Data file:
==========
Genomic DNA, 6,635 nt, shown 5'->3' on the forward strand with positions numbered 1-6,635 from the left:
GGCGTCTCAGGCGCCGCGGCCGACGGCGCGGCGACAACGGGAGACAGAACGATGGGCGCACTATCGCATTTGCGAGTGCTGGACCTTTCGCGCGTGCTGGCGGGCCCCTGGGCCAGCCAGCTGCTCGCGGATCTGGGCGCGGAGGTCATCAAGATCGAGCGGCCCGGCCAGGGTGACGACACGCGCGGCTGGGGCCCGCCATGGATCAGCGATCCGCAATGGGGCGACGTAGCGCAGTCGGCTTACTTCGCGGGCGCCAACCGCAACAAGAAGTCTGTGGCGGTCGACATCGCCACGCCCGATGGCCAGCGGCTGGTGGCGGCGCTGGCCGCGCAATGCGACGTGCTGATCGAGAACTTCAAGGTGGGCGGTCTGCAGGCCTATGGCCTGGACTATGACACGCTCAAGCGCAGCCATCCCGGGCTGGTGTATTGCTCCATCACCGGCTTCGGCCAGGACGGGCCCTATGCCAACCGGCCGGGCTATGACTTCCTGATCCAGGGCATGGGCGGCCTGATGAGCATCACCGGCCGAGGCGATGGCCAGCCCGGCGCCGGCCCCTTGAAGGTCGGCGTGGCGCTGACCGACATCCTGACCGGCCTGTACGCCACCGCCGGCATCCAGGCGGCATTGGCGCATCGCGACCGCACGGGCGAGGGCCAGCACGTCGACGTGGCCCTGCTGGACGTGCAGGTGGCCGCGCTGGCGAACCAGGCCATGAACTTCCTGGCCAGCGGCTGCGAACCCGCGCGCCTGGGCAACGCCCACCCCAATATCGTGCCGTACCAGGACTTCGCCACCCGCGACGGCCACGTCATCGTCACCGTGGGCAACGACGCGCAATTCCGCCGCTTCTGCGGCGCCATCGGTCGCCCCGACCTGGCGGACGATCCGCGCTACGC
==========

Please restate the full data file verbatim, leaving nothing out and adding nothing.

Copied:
Genomic DNA, 6,635 nt, shown 5'->3' on the forward strand with positions numbered 1-6,635 from the left:
GGCGTCTCAGGCGCCGCGGCCGACGGCGCGGCGACAACGGGAGACAGAACGATGGGCGCACTATCGCATTTGCGAGTGCTGGACCTTTCGCGCGTGCTGGCGGGCCCCTGGGCCAGCCAGCTGCTCGCGGATCTGGGCGCGGAGGTCATCAAGATCGAGCGGCCCGGCCAGGGTGACGACACGCGCGGCTGGGGCCCGCCATGGATCAGCGATCCGCAATGGGGCGACGTAGCGCAGTCGGCTTACTTCGCGGGCGCCAACCGCAACAAGAAGTCTGTGGCGGTCGACATCGCCACGCCCGATGGCCAGCGGCTGGTGGCGGCGCTGGCCGCGCAATGCGACGTGCTGATCGAGAACTTCAAGGTGGGCGGTCTGCAGGCCTATGGCCTGGACTATGACACGCTCAAGCGCAGCCATCCCGGGCTGGTGTATTGCTCCATCACCGGCTTCGGCCAGGACGGGCCCTATGCCAACCGGCCGGGCTATGACTTCCTGATCCAGGGCATGGGCGGCCTGATGAGCATCACCGGCCGAGGCGATGGCCAGCCCGGCGCCGGCCCCTTGAAGGTCGGCGTGGCGCTGACCGACATCCTGACCGGCCTGTACGCCACCGCCGGCATCCAGGCGGCATTGGCGCATCGCGACCGCACGGGCGAGGGCCAGCACGTCGACGTGGCCCTGCTGGACGTGCAGGTGGCCGCGCTGGCGAACCAGGCCATGAACTTCCTGGCCAGCGGCTGCGAACCCGCGCGCCTGGGCAACGCCCACCCCAATATCGTGCCGTACCAGGACTTCGCCACCCGCGACGGCCACGTCATCGTCACCGTGGGCAACGACGCGCAATTCCGCCGCTTCTGCGGCGCCATCGGTCGCCCCGACCTGGCGGACGATCCGCGCTACGC